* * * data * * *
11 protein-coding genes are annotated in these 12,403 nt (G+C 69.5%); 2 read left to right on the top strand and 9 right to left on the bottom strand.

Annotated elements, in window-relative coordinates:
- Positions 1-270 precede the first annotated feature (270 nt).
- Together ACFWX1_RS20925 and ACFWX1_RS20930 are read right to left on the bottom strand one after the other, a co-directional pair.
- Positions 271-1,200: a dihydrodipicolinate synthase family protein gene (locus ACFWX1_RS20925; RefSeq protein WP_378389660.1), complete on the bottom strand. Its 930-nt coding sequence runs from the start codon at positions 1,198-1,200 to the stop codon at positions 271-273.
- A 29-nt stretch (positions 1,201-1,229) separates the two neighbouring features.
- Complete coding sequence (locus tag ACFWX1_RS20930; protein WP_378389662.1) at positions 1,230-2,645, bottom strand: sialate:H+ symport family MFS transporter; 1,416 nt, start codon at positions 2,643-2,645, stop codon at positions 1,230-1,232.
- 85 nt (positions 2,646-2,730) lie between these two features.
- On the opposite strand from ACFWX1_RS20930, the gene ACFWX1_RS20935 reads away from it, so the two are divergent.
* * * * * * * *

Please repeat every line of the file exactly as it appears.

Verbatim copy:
11 protein-coding genes are annotated in these 12,403 nt (G+C 69.5%); 2 read left to right on the top strand and 9 right to left on the bottom strand.

Annotated elements, in window-relative coordinates:
- Positions 1-270 precede the first annotated feature (270 nt).
- Together ACFWX1_RS20925 and ACFWX1_RS20930 are read right to left on the bottom strand one after the other, a co-directional pair.
- Positions 271-1,200: a dihydrodipicolinate synthase family protein gene (locus ACFWX1_RS20925; RefSeq protein WP_378389660.1), complete on the bottom strand. Its 930-nt coding sequence runs from the start codon at positions 1,198-1,200 to the stop codon at positions 271-273.
- A 29-nt stretch (positions 1,201-1,229) separates the two neighbouring features.
- Complete coding sequence (locus tag ACFWX1_RS20930; protein WP_378389662.1) at positions 1,230-2,645, bottom strand: sialate:H+ symport family MFS transporter; 1,416 nt, start codon at positions 2,643-2,645, stop codon at positions 1,230-1,232.
- 85 nt (positions 2,646-2,730) lie between these two features.
- On the opposite strand from ACFWX1_RS20930, the gene ACFWX1_RS20935 reads away from it, so the two are divergent.